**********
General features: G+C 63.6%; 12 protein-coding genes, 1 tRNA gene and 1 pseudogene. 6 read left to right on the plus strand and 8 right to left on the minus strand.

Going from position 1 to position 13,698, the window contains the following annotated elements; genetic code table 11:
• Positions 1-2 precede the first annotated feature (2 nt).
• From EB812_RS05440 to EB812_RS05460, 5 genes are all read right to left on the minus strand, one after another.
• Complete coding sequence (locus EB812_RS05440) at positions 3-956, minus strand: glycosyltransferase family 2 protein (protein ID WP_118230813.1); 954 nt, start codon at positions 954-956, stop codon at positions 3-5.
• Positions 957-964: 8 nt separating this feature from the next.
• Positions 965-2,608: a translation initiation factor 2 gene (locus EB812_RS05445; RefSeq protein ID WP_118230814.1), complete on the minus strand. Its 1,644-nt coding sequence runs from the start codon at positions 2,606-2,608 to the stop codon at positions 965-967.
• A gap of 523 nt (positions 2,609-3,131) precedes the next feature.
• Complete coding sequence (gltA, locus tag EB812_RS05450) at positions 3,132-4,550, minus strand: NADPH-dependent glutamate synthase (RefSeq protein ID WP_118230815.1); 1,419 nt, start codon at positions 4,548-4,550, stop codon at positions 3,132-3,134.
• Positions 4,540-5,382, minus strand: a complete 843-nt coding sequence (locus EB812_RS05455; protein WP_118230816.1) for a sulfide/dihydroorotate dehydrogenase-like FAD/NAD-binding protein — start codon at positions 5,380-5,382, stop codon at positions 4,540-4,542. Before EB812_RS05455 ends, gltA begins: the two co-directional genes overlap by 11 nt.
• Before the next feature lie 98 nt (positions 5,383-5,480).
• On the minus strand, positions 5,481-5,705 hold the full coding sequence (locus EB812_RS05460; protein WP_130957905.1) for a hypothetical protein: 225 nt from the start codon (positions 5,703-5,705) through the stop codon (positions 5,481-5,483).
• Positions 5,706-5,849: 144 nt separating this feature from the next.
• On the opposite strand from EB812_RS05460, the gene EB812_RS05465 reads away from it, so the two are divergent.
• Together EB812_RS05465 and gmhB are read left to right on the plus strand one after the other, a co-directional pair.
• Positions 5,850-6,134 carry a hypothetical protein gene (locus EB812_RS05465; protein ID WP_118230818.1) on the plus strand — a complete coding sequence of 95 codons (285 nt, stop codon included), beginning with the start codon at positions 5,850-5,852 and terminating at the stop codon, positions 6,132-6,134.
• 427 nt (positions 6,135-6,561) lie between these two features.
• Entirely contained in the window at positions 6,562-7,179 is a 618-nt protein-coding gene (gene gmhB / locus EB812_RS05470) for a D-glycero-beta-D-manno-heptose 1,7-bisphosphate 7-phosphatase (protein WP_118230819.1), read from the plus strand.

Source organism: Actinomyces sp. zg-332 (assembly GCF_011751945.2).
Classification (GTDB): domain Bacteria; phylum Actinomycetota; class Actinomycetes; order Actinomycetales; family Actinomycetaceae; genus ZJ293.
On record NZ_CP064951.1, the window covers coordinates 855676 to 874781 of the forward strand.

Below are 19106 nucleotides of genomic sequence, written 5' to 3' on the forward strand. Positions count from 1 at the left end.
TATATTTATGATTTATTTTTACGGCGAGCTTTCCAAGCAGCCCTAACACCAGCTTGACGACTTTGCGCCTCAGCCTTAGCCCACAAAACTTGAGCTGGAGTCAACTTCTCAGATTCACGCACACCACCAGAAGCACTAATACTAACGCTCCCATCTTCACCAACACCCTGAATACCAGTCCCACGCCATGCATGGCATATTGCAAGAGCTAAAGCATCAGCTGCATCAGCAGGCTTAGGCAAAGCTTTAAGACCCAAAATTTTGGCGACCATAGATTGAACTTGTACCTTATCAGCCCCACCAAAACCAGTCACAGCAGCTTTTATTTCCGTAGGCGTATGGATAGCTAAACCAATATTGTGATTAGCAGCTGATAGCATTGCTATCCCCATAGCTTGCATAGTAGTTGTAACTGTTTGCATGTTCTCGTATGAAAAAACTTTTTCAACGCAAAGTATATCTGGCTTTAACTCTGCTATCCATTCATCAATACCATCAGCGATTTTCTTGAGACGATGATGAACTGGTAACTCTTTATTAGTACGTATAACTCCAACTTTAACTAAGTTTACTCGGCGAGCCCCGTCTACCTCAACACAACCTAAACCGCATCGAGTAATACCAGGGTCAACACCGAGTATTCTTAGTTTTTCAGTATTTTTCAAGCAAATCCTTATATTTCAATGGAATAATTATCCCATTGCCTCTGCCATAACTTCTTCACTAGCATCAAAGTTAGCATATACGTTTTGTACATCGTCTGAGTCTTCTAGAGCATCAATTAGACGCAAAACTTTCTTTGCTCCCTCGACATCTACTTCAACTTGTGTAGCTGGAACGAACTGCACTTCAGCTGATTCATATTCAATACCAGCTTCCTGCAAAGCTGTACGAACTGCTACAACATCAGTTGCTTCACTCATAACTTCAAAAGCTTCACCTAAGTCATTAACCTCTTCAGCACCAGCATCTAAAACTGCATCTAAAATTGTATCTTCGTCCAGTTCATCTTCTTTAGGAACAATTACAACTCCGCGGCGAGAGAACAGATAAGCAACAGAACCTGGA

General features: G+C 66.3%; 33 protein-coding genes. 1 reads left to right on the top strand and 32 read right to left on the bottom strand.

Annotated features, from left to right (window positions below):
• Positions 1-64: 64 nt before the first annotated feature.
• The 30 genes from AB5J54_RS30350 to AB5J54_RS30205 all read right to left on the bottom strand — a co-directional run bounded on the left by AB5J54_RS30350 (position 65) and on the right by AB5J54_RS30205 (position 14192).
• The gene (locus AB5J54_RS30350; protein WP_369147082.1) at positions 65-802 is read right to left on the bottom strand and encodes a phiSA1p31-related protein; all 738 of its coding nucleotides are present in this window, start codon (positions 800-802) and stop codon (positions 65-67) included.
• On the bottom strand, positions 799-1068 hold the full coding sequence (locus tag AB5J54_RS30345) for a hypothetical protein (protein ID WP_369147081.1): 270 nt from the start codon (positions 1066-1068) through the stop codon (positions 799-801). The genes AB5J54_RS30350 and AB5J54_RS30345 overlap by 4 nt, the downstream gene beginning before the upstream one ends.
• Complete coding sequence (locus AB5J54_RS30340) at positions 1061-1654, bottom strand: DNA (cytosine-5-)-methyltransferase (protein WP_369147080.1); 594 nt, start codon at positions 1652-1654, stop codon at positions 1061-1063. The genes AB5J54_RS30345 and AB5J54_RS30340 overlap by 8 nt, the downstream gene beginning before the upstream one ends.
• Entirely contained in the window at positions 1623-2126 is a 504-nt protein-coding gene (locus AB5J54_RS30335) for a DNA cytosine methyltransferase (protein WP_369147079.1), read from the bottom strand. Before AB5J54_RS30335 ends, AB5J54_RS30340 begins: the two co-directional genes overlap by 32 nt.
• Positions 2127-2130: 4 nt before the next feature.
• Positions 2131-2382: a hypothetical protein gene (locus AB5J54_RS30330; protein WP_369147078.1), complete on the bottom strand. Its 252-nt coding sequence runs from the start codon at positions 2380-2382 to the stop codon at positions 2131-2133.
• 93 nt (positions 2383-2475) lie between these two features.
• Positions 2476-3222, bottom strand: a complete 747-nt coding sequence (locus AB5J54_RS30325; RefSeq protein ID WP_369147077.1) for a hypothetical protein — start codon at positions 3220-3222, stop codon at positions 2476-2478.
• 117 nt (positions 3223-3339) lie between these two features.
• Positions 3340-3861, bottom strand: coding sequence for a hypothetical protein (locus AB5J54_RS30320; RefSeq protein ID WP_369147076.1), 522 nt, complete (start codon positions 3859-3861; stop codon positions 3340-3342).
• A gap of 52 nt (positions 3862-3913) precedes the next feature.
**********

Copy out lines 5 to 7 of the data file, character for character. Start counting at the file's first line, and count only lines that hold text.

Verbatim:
• Complete coding sequence (locus EB812_RS05440) at positions 3-956, minus strand: glycosyltransferase family 2 protein (protein ID WP_118230813.1); 954 nt, start codon at positions 954-956, stop codon at positions 3-5.
• Positions 957-964: 8 nt separating this feature from the next.
• Positions 965-2,608: a translation initiation factor 2 gene (locus EB812_RS05445; RefSeq protein ID WP_118230814.1), complete on the minus strand. Its 1,644-nt coding sequence runs from the start codon at positions 2,606-2,608 to the stop codon at positions 965-967.